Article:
• Fantastic Racism: The book's central conflict between Alphas and Omegas hinges on the Alphas' knee-jerk fear and hatred of their less fortunate twins.
  • Forbidden Zone: Any remnant of the Before is taboo and off limits to everyone—cities, nuclear missile silos, and definitely any kind of technology from the Before. Omegas are also generally forbidden from living in or visiting Alpha settlements.
  • Guile Hero: Cass. Rather than fighting, she tends towards outwitting the people she comes into conflict with. Some of her notable ploys include chopping the hair off her favourite doll and transferring the doll's dress to one she didn't care about as much, all in order to foil her brother's plan to reveal that she's a Seer by hiding her favourite doll somewhere when she wasn't looking. Later, she covertly sets a forest fire to keep the Alphas trying to seal up an Omega settlement from completing the wall, as well as to keep them from pursuing her and Kip.
  • Heroic Sacrifice: After the Confessor reveals that Kip is, in fact, an Alpha, and her twin, Kip commits suicide by jumping off a high ledge in the Confessor's secret lair in order to stop her and save Cass.
  • Identity Amnesia: Kip has no idea who he really is. He remembers everything else about the world around him, but he has completely lost all of his personal memories.
  • La Résistance: The Omega Resistance on the Island, which Cass and Kip spend a good chunk of the book trying to reach. They're Omegas who have removed themselves from the Alpha-dominated society and defy the laws Alphas have set in place to control their Omega twins. They don't register with the Alpha government, and they help other Omegas escape from their Alpha overlords, even taking kids away before they've been branded.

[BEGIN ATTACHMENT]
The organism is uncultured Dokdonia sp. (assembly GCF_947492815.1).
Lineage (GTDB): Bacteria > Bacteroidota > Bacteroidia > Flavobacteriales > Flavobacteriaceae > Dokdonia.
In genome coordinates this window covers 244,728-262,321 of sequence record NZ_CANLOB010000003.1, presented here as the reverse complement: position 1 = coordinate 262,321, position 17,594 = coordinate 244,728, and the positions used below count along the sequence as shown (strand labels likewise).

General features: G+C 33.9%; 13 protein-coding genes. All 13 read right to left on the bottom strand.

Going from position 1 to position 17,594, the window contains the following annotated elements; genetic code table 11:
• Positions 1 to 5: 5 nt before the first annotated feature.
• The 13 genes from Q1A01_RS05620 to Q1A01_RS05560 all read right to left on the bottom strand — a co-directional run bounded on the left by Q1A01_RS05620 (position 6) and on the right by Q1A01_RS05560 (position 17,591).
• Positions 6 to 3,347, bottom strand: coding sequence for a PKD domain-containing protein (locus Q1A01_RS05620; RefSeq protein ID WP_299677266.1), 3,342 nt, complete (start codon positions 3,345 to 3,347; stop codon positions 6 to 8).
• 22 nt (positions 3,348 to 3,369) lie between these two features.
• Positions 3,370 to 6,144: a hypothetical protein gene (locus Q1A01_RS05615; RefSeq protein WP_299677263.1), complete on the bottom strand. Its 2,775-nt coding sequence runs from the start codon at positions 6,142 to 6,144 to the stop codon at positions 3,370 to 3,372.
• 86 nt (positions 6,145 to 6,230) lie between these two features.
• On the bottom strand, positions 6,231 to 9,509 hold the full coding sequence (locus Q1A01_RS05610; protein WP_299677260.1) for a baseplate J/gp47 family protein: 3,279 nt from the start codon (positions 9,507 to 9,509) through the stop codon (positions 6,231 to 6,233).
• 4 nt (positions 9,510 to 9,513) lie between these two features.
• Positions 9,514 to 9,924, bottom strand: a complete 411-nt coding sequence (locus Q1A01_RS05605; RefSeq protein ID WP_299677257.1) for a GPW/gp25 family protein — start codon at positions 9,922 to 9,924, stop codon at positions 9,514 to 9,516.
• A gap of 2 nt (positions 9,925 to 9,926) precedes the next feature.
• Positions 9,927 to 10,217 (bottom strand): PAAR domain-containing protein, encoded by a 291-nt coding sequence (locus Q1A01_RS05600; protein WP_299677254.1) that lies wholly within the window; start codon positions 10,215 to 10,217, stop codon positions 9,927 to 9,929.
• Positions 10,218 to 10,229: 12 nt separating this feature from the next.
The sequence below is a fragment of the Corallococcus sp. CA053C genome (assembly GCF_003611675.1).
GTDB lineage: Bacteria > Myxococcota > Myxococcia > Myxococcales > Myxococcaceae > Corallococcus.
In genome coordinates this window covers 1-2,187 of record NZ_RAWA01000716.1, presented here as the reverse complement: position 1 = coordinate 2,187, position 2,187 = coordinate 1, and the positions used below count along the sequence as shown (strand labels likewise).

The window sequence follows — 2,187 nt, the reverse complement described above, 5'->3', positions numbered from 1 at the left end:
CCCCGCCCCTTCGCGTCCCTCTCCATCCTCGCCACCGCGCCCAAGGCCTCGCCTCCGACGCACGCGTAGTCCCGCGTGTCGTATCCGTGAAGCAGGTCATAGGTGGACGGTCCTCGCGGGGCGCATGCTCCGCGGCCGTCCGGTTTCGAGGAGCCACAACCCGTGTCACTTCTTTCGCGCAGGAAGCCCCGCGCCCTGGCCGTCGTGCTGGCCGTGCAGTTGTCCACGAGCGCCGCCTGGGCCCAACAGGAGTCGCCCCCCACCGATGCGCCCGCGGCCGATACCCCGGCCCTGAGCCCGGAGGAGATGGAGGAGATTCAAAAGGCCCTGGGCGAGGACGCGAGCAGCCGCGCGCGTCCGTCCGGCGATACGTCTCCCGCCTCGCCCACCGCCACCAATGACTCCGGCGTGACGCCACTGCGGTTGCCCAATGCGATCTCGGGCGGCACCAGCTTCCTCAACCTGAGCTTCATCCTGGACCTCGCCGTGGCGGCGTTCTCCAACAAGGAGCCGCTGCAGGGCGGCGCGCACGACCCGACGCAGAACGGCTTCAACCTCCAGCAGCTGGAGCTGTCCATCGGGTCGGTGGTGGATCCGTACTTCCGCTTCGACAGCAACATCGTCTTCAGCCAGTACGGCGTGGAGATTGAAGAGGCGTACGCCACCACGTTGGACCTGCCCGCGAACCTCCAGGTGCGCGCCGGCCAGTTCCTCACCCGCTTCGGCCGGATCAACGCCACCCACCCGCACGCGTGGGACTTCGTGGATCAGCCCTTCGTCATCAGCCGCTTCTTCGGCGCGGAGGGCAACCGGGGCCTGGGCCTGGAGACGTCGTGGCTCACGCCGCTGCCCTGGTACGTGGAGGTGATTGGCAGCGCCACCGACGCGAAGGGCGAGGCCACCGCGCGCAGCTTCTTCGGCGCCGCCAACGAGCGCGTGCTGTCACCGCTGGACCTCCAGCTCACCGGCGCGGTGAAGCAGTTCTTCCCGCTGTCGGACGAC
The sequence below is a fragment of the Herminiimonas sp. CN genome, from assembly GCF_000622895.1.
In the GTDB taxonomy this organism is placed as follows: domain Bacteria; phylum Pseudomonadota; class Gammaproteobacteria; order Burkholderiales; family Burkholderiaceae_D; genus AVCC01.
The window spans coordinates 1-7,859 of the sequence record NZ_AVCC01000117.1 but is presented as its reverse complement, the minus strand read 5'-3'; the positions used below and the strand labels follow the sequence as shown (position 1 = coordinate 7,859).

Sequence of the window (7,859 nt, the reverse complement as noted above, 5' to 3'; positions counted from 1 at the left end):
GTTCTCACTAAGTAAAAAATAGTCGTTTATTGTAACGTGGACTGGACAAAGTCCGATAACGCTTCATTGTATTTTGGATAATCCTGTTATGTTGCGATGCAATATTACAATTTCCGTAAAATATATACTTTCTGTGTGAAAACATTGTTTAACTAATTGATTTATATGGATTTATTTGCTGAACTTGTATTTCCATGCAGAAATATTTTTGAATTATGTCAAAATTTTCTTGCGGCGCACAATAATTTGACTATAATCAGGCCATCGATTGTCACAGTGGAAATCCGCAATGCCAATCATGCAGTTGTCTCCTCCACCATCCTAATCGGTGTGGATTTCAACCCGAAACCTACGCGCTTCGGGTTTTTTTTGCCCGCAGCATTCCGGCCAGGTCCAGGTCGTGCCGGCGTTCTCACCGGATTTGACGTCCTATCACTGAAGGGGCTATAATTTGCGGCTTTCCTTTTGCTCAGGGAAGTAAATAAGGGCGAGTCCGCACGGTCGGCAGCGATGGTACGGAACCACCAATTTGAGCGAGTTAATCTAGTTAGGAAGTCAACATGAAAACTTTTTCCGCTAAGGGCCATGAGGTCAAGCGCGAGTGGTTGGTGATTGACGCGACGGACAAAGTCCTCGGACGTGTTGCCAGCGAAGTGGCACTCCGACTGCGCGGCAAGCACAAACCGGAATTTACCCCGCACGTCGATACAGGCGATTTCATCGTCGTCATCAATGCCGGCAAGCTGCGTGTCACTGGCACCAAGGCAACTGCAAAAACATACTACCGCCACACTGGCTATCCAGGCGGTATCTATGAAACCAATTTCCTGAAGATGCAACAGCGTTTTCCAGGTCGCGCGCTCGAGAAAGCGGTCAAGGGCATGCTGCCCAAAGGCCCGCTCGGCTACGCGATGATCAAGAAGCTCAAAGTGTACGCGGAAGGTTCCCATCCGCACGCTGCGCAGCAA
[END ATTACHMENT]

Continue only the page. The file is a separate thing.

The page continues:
• Meaningful Name: The main character is a clairvoyant named Cassandra. Gee, wonder why?
  • Ruins of the Modern Age: At one point in the story, Cass, Kip, and Zoey traverse through the ruins of a city from the Before to avoid an Alpha settlement. The psychic impressions left in the place are so strong, Cass thought the town was still intact and bustling.
  • Well-Intentioned Extremist: Piper, leader of the Omega Resistance. While he wants to end the oppression of Omegas by the Alphas, he has no regard for the fact that every time the Resistance kills an Alpha, an Omega dies as well, which Cass goes to great pains to remind him of. He doesn't seem to listen.
  • Year Zero: Society has set their Year Zero as the day of the nuclear war, which they call The Blast. Everything that happened prior to the war is called the Before, and most people want nothing to do with the events or remnants of that time. Everything that happens afterwards is called the After.
  • You Can't Go Home Again: Omegas are torn away from their families and sent to an Omega settlement (read: ghetto) as quickly as possible—generally as soon as evidence of Omega-dom shows up. The government might delay if it's immediately obvious which twin is the Omega at birth, but only long enough to ensure they no longer need to be breastfed, and always to give the brand all Omegas receive time to heal. After this, they generally don't see their families again, and they're not allowed to return to their family's home. Ever. Cass is unusual because, as a Seer, she looks perfectly normal, and used her exceptional cunning to hide the fact that she's a Seer for thirteen years. Her brother finally out-gambitted her by pretending to be the Omega, knowing Cass wouldn't let him be branded in her place.


How well does it match the trope?

Example of:


Media sources: